A similar picture is also demonstrated in a study of Japanese financial executives.21 Although there is considerable discussion on convergence the authors conclude that the situation is similar to that of the United States. The AcSB of Japan is created to promote convergence with international standards being introduced in 2016, but that aim has been delayed indefinitely.

The authors conducted a survey with senior financial executives of 292 Japanese listed companies in 2013 to 2014. On the basis of their findings they concluded that a significant percentage of respondents consider the costs of IFRS to be a major impact but the benefits would be only moderate. Those perceiving substantial benefits were the large and overseas companies. As we mentioned earlier, the majority of Japanese companies are small and privately owned.

Limits of Internationalization

There is a danger in seeing the adoption of international accounting by a country as the only alternative to its use of its own national accounting. The encouragement for countries to adopt international accounting suggests that it is always the best method for all countries and the companies within their boundaries. The evidence suggests that this is not necessarily always the case and barriers to full convergence remain.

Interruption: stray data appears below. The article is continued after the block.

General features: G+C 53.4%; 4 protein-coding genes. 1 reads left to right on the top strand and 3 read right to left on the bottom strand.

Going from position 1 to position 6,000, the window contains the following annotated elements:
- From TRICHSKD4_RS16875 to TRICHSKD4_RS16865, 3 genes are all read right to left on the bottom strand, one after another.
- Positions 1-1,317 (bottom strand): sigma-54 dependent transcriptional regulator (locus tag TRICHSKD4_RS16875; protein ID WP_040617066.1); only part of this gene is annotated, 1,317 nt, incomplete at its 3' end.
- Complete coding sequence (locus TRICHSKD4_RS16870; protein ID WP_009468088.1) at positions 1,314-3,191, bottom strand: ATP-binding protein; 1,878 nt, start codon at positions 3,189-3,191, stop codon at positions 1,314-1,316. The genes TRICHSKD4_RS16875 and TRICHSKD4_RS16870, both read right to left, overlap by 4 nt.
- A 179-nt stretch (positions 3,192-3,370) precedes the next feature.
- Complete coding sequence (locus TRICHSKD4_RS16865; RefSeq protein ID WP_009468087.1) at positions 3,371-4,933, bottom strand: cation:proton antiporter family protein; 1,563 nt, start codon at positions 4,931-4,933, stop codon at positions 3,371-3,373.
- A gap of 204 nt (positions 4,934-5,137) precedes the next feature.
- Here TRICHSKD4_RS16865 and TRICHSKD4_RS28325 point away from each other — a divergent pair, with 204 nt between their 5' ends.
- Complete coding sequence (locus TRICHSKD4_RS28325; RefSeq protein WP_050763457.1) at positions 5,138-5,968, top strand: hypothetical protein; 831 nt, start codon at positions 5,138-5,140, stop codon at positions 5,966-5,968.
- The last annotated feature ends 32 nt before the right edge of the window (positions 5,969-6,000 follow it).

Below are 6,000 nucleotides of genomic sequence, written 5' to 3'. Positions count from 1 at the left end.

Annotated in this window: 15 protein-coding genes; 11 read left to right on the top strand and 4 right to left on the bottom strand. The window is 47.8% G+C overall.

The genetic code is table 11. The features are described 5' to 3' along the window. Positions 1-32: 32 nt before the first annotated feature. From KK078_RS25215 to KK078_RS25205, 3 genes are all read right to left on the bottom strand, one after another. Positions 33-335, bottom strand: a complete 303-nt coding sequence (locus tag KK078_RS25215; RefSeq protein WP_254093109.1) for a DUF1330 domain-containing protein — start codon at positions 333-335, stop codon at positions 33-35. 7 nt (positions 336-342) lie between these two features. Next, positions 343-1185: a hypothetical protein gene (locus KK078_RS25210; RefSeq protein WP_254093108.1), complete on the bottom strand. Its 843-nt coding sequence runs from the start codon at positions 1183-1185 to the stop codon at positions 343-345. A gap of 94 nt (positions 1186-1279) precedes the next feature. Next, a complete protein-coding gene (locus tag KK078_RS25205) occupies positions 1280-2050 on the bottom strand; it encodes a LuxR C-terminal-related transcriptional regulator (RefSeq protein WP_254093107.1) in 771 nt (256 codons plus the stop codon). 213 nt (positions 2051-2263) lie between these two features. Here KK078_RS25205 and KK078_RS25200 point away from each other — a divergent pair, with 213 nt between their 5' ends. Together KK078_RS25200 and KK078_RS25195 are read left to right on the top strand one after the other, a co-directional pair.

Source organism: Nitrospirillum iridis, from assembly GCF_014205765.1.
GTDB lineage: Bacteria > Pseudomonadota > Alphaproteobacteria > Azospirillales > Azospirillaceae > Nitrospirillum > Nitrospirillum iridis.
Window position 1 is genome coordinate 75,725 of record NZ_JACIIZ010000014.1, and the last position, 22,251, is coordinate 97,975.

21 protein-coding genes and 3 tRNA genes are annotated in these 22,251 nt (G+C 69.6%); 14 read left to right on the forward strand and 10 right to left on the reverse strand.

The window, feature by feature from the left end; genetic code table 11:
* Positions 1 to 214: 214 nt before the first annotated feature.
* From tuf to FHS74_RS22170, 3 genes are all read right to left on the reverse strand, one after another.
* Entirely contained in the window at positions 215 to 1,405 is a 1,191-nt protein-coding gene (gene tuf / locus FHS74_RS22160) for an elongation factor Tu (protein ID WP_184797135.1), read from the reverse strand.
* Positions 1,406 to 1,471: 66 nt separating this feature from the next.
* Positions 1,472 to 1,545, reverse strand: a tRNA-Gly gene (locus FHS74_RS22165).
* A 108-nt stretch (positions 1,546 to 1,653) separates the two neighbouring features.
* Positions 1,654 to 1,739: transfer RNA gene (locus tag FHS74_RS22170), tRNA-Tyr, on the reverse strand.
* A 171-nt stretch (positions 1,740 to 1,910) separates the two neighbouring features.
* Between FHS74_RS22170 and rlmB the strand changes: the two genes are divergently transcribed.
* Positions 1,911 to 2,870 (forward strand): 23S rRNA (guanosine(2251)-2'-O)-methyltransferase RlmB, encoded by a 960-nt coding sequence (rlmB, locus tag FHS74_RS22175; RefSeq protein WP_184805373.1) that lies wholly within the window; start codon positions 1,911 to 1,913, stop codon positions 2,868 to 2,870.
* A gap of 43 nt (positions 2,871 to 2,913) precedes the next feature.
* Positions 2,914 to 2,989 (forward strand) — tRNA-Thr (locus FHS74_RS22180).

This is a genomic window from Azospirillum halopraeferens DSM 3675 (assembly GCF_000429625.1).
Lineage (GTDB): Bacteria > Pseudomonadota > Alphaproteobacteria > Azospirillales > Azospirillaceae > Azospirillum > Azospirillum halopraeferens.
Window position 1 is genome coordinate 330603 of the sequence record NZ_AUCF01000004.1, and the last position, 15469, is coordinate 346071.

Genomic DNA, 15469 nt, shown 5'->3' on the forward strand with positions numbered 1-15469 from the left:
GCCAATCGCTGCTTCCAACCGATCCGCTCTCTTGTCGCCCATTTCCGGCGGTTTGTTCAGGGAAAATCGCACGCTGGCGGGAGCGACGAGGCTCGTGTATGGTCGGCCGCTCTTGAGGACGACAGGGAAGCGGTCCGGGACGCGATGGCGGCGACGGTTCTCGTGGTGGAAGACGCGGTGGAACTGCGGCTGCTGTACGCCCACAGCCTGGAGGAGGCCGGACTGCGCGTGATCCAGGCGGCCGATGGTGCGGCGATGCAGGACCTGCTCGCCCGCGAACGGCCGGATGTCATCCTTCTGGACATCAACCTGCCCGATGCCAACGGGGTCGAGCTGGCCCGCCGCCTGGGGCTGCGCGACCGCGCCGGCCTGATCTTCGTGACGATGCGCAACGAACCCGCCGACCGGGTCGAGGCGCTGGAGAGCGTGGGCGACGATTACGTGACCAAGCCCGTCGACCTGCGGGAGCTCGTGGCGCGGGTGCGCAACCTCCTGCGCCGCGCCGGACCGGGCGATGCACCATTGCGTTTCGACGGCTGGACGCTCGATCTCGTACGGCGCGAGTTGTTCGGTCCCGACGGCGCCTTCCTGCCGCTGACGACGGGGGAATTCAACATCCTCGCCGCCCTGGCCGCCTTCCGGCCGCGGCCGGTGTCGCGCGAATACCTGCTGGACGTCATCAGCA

There are some advantages in adopting international standards. The time and expense for a small country to develop its own standards can be considerable. Although the adoption of international standards may require a levy to the IASB, it is usually less expensive than home-developed standards. The advantages for international companies or those companies connected in some way with international organizations are beneficial. All speak the same international language of finance.

However, smaller, national companies and their business contacts may be perfectly satisfied with their own national regulations. Being compelled to comply with the complexities of national standards can be very expensive. The IASB is aware of this problem and has issued the IFRS for SMEs Standard. This is approximately 250 pages and is intended for smaller companies. The users of such financial statements are identified by the IASB as lenders, creditors, and other users of SME financial statements. The emphasis of the information is directed at the disclosure of information on cash flows, liquidity, and solvency.

There are disadvantages of full adoption of international standards, which are rarely discussed. Possibly the most important is that countries have their own legislation to control business activities. They would not wish to relinquish part of their authority unless there were persuasive arguments to do so. There are also cultural and business practices that are fundamental to the country and we demonstrated these in our earlier discussions in this chapter. Finally, there is a large expense incurred. Companies may have to change their methods for collecting and recording data, auditors will need to become proficient in the new requirements, investors and other users may have to improve their capabilities, and accounting lecturers may have to change all their teaching notes.